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Asa Breed

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Asa Breed album cover
01
Fleece On Brain
4:15
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02
Neighborhoods
3:10
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03
Deserter
3:55
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04
Shy
3:44
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05
Elementary Lover
3:19
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06
Don and Sherri
3:25
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07
Will Gravity Win Tonight?
2:41
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08
Pom Pom
2:39
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09
Death to Feelers
2:47
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10
Give Me More
2:41
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11
Midnight Lovers
4:28
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12
Good To Be Alive
3:47
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Album Information
EDITOR'S PICK

Total Tracks: 12   Total Length: 40:51

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Wondering Sound

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Mark Richardson

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Mark Richardson is the Editor-in-Chief of Pitchfork and he lives in Chicago. His column, "Resonant Frequency," appears on the site monthly.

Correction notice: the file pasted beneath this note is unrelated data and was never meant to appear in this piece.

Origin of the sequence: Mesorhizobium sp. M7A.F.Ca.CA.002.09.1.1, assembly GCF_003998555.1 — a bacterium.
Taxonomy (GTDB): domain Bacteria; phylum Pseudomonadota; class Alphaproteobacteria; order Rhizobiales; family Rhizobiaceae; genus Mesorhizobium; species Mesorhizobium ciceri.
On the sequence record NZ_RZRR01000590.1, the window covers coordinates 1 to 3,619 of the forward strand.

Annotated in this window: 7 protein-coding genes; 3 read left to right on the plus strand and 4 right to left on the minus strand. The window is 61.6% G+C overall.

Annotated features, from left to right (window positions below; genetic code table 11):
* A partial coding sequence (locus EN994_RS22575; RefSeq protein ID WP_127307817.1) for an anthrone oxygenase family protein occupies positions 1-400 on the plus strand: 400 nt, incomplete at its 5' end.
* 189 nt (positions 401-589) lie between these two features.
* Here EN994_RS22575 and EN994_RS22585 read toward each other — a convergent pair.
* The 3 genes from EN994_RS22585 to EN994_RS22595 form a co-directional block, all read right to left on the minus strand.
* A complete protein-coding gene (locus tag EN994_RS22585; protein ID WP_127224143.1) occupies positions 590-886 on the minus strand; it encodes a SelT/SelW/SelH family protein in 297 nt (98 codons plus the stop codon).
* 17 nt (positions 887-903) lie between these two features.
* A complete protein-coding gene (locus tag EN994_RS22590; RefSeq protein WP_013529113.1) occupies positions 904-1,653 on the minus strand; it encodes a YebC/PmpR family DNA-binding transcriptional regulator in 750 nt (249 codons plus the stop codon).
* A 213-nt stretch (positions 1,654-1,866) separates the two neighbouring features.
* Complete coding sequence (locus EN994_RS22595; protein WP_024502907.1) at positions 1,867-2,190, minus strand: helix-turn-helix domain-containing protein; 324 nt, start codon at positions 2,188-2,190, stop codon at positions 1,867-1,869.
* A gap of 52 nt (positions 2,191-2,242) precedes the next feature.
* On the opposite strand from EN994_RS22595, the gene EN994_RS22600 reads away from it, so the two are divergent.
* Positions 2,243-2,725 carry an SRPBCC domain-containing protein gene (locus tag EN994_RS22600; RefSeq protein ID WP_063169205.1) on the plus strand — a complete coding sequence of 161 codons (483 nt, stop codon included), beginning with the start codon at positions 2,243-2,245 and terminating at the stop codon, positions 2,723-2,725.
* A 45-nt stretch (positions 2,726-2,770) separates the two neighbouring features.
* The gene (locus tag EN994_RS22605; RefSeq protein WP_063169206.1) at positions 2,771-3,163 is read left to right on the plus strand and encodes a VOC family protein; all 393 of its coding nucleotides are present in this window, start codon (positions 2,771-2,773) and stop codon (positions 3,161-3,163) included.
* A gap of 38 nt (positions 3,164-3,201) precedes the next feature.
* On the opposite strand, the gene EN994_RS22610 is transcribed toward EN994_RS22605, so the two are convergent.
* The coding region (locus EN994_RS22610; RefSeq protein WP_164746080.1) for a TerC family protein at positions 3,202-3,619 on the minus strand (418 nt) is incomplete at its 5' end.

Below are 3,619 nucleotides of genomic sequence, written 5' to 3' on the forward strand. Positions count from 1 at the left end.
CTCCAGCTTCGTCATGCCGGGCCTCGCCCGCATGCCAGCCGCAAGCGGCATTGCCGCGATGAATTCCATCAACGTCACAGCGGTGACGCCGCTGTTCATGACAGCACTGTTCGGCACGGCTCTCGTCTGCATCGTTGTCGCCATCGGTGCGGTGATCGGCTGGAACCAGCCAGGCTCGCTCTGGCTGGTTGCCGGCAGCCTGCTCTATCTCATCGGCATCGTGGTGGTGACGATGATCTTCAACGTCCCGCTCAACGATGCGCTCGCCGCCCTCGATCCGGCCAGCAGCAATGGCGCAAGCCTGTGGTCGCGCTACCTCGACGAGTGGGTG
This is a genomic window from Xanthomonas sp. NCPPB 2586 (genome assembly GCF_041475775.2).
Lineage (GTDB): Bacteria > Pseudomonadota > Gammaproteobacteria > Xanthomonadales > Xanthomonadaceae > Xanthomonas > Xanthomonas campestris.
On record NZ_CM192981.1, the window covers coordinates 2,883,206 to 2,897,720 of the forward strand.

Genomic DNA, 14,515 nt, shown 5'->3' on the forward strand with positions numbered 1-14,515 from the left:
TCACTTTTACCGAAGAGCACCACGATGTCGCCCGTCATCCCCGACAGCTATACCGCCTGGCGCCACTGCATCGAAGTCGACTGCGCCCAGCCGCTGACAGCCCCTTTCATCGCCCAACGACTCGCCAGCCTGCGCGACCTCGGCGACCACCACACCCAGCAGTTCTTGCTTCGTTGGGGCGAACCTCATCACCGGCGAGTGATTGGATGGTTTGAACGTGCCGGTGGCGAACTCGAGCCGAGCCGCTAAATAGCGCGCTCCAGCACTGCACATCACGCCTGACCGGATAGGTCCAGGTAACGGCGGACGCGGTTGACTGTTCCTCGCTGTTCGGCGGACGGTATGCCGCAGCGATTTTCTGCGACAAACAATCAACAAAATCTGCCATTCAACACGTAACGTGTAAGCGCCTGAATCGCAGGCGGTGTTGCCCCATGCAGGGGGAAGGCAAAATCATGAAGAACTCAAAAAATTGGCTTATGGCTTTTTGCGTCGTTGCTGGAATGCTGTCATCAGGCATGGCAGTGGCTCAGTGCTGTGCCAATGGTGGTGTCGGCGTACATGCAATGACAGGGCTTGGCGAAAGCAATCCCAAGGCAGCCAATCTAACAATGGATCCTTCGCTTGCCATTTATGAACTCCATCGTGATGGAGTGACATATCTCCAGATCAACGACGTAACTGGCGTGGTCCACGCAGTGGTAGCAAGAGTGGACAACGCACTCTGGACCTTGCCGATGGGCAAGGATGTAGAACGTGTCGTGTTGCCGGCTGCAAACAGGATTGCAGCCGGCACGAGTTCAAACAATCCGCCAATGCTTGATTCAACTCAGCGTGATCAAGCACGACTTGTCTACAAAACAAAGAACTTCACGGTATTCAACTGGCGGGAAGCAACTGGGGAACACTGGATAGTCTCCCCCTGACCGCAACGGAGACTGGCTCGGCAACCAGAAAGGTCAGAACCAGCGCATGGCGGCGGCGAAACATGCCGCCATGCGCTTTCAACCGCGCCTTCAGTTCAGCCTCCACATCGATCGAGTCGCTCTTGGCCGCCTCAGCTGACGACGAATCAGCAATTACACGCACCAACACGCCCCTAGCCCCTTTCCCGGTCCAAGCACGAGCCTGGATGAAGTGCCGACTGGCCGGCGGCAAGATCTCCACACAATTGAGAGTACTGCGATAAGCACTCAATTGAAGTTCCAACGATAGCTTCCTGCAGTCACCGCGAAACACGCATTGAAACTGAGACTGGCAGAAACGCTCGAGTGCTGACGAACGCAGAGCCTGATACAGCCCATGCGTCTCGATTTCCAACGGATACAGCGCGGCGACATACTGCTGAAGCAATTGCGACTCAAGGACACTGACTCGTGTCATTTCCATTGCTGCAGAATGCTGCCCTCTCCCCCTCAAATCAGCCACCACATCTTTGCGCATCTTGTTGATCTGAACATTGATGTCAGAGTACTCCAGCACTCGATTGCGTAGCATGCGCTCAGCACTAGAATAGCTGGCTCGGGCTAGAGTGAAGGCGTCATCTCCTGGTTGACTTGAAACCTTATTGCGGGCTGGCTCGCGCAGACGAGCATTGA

10.01.08
Matthew Dear, Asa Breed
2007 | Label: Ghostly International / The Orchard

Lately appearing as Audion, purveyor of floor-friendly techno, Detroit's Matthew Dear saves his given name for work that marries lean, beat-driven tracks to structures that flirt with pop, featuring his deep and unusual singing voice. Indeed, flirting with pop is as far as Dear had gotten — until Asa Breed. Now, it seems, the relationship has been consummated. For evidence, check the track times: the first two Dear records averaged about five minutes per,… read more »

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It's okay. Pom Pom is fantastic

chock

Decent electronica rock album. Not anything to write home about - except Pom Pom. Wow, what an unbelievably good song.

user avatar

great minimalist electronic

jerepjohnson

Matthew Dear improves with each album and recalls electronic greats New Order and Underworld. Desert is a great track. Also check out pom pom.

user avatar

Mood Music for the Masses

dchic73

I can't help but repeatedly play Asa Breed on my commute when I'm walking through the streets of NYC. The downtempo, moody beats give me that personal soundtrack feeling. It's the kind of mind altering you want sometimes to take your mind off the real world. I'll buy anything Dear produces in the future! Don and Sherri rocks!

user avatar

Cant get enough

twistedsun

I hope that he continues on this kick when he works in more albums under this project. The music is simple but smooth and lyrically it surprised me with its depth and personal feeling. Its a favorite album and many of these songs continue to make it onto mixes for friends because of the depth of the albums content.

user avatar

Matthew Dear cool as always

EMUSIC-01A933B8

More great electronica from a group that doesn't disappoint. Songs range in sound from Talking Heads, The Smiths, The Damned, Booka Shade, Lusine, Cut Copy, etc.

user avatar

Fantastic Experimental Pop!

Hawaiano

Remember old Talking Heads, and the first recordings of Brian Eno's pop music? That is what comes to mind when I hear this album. The whole album is wonderful! Haven't heard electronic music like this in a long time.